Over at Weather Underground there has been quite a bit of interest in an Arctic Cyclone that might cause a repeat of record low sea ice extent seen in 2012. They say:
As of Tuesday, the deepest cyclone in the Northern Hemisphere wasn’t anywhere near the tropics–it was spinning in the central Arctic Ocean. A surface low located near 83°N, about 500 miles from the North Pole and about 1000 miles north of Barrow, Alaska, deepened to a central pressure of 968 millibars (mb) at 2 am EDT Tuesday morning, August 16. This is on par with the central pressure you might find in a moderately-sized Category 2 hurricane. Such lows are a common feature of Arctic climate, but they rarely gain such intensity in the middle of summer. The only deeper Arctic cyclone on record in August is the Great Arctic Cyclone (GAC) of 2012. According to a 2012 study by Ian Simmonds and Irina Rudeva (University of Melbourne), this low bottomed out at 966 mb on August 6, yielding the lowest pressure analyzed across more than 1600 August cyclones in the Arctic since 1979. The cyclone’s minimum pressure was even lower–963 mb–in the real-time analyses produced by Environment Canada while the storm was raging.
Here are before and after surface analysis plots:
The GAC of 2012 churned across the Arctic for ten days while its central pressure was below 1000 mb. The cyclone had major effects on the distribution of regional ice and appears to have played at least some role in that summer’s record depletion of Arctic sea ice.
They are calling it the The Great Arctic Cyclone of 2016: After Four Years, a Summer Sequel.
At this time, it appears the center of the storm has moved away from the north pole, and the central pressure shows around 990 to 1000mb:
The Nullschool plot:
A number of people who want to see Arctic sea ice disappear (so they can be right about predictions of doom, aka take that deniers!) are hopped up about this storm. That’s typical, but there is a difference between 2012 and 2016, according to these plots of sea ice thickness, the Arctic is in much better shape now that it was then:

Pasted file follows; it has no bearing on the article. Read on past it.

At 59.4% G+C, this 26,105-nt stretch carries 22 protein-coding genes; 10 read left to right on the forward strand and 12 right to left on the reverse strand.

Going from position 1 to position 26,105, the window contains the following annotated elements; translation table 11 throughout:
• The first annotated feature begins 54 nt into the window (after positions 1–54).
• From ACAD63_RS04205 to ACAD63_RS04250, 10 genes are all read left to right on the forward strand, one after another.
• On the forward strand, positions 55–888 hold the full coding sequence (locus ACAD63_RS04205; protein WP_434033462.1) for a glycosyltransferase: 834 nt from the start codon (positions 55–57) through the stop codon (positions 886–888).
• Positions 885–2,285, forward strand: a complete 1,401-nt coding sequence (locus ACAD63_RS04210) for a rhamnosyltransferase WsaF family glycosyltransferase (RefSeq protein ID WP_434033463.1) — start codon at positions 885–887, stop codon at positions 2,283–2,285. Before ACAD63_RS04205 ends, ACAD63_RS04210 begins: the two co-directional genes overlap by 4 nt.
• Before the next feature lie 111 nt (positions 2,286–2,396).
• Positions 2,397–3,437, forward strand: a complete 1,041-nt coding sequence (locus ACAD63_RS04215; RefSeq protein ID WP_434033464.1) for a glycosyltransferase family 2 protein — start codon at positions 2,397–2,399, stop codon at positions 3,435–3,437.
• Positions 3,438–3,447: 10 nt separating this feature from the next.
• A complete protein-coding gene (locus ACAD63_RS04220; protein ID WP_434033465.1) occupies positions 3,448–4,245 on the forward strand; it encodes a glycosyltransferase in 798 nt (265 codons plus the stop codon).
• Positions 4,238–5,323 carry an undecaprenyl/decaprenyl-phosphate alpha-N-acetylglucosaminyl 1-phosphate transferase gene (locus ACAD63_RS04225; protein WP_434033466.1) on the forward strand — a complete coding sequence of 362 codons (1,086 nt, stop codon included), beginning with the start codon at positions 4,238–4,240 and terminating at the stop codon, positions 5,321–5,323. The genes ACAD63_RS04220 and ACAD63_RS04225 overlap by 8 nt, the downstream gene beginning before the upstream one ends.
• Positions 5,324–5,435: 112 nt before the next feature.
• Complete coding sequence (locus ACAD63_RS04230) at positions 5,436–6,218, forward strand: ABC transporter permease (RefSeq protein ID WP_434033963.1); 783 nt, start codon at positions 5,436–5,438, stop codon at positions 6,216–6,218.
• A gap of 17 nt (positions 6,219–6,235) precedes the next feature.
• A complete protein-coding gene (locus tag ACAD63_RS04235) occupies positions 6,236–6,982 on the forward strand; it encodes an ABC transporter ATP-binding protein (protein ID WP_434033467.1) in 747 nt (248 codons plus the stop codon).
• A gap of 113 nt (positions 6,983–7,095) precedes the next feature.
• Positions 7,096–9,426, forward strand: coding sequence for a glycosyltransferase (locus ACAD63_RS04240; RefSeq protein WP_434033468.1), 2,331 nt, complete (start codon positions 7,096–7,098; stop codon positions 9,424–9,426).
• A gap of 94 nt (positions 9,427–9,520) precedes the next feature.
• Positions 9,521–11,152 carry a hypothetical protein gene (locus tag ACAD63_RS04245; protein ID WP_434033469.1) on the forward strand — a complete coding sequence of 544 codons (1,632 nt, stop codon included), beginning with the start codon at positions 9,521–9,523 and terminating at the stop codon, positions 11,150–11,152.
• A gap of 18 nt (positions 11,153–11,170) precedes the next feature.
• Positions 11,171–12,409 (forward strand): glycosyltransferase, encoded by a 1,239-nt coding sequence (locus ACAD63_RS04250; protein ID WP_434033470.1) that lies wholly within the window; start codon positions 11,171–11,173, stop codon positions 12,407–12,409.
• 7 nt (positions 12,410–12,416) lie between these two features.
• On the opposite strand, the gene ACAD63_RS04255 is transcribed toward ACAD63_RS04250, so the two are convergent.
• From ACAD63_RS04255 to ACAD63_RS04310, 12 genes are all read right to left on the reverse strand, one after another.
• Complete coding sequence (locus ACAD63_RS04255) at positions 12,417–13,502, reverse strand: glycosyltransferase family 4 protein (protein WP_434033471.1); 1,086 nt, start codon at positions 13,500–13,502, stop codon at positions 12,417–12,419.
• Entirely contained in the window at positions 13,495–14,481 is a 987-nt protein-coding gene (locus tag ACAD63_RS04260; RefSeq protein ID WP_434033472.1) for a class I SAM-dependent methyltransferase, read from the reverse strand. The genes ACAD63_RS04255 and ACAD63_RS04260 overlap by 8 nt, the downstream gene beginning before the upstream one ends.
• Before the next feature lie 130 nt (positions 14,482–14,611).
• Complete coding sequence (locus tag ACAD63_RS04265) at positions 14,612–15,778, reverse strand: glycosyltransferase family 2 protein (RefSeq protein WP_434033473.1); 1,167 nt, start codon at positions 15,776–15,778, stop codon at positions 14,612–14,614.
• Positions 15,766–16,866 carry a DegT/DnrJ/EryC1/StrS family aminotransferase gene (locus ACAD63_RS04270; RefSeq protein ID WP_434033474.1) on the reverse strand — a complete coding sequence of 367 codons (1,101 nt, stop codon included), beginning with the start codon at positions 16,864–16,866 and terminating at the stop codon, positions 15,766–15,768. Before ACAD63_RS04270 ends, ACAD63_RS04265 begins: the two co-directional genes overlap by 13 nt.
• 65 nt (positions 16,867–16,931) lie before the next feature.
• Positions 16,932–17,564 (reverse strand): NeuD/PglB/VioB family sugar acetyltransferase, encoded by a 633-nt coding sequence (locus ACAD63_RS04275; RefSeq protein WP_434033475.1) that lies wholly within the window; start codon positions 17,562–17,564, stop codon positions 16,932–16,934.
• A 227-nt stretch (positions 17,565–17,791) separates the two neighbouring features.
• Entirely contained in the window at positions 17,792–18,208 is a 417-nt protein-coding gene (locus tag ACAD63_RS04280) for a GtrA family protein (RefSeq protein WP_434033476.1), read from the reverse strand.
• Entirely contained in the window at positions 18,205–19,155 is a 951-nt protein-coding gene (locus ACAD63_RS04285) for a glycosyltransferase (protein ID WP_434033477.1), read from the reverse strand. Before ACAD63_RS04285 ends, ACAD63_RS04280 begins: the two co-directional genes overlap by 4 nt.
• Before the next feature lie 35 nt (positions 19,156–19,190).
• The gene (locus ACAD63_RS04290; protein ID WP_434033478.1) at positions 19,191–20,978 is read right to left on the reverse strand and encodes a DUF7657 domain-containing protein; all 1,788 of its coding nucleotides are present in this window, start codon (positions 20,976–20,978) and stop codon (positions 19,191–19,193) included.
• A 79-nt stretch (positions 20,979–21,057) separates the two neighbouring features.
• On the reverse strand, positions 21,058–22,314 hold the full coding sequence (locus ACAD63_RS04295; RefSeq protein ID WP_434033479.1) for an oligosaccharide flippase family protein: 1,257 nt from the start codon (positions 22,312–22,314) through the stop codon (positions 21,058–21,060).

What remains to be seen is what effect this particular Arctic cyclone has had. It may not be as significant as what was seen in 2012, due in part to the increase in observed sea ice thickness. Thicker ice is more resilient to atmospheric effects and wave actions. So far, according to NSIDC there hasn’t been a drop in extent close to 2012 values:
That could change though, as NSIDC runs on a 5 day filter. DMI’s extent product shows a reduction a bit greater than NSIDC:
What is for certain is that Arctic Sea ice won’t disappear in 2016, it may not even set a new low record according to NSIDC. It should be noted that storms like this have always been a part of the Arctic, and the storm in 2012 and this one in 2016, aren’t anything but weather events, though I’m sure there are people out there trying to spin it into a climate event while ignoring the oft cited “weather is not climate” maxim.
In the meantime we’ll watch, and report again.